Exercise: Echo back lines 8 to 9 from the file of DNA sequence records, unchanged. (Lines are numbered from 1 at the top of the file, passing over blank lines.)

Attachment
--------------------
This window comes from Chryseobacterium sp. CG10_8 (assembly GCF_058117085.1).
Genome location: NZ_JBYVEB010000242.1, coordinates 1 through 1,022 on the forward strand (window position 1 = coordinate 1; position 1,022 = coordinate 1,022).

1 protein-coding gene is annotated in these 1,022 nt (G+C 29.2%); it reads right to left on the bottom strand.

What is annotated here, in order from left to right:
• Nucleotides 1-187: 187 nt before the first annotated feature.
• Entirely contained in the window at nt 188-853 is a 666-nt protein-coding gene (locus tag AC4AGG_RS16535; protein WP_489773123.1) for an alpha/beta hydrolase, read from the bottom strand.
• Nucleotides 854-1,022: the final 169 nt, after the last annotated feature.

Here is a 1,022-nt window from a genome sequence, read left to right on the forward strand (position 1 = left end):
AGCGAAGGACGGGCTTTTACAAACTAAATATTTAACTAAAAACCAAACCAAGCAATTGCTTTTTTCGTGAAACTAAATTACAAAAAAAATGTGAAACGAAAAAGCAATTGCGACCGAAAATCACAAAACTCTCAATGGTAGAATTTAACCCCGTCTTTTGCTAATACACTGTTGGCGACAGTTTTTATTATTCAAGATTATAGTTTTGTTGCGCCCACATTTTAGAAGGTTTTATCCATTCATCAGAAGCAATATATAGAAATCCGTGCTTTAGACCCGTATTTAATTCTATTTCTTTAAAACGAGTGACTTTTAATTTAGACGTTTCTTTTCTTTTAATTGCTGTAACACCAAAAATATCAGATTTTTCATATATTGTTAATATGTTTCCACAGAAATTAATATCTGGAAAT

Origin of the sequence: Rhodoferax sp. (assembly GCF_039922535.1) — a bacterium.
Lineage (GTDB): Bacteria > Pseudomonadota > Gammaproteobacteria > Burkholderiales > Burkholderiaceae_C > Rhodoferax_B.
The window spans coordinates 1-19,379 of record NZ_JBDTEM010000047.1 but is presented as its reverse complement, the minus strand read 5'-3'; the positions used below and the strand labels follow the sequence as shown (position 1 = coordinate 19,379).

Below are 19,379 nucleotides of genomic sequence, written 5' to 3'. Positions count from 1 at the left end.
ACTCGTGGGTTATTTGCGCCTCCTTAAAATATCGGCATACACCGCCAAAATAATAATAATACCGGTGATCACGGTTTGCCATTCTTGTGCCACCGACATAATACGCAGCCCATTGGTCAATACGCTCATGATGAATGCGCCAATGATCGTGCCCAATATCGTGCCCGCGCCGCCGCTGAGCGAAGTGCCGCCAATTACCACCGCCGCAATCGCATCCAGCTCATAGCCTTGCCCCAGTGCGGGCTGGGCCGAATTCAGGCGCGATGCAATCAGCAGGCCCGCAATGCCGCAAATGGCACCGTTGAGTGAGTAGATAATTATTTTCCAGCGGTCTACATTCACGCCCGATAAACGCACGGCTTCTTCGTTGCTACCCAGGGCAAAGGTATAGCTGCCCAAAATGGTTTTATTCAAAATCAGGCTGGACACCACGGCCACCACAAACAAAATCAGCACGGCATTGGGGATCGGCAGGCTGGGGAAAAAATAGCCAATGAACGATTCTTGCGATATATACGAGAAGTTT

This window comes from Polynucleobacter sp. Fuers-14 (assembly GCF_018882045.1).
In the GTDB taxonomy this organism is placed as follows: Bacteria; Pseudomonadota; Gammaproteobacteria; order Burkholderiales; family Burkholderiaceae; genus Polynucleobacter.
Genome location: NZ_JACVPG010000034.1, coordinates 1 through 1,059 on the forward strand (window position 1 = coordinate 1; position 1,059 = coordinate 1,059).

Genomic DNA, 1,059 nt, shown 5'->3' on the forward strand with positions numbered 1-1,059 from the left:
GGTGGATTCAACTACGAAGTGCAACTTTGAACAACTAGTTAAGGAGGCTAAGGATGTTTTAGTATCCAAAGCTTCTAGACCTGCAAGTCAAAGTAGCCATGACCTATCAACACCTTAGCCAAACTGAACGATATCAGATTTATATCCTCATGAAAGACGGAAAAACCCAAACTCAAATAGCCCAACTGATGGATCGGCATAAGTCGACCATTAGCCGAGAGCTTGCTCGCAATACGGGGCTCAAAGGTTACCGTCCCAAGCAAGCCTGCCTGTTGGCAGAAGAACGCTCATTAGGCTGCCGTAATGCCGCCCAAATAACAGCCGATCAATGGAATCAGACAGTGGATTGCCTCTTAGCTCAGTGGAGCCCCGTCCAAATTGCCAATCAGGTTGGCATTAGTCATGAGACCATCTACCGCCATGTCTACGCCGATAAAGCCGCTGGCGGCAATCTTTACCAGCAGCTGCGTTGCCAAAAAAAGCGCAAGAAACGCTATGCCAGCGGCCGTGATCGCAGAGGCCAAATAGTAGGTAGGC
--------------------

Here is a 1,022-nt window from a genome sequence, read left to right on the forward strand (position 1 = left end):
AGCGAAGGACGGGCTTTTACAAACTAAATATTTAACTAAAAACCAAACCAAGCAATTGCTTTTTTCGTGAAACTAAATTACAAAAAAAATGTGAAACGAAAAAGCAATTGCGACCGAAAATCACAAAACTCTCAATGGTAGAATTTAACCCCGTCTTTTGCTAATACACTGTTGGCGACAGTTTTTATTATTCAAGATTATAGTTTTGTTGCGCCCACATTTTAGAAGGTTTTATCCATTCATCAGAAGCAATATATAGAAATCCGTGCTTTAGACCCGTATTTAATTCTATTTCTTTAAAACGAGTGACTTTTAATTTAGACGTTTCTTTTCTTTTAATTGCTGTAACACCAAAAATATCAGATTTTTCATATATTGTTAATATGTTTCCACAGAAATTAATATCTGGAAAT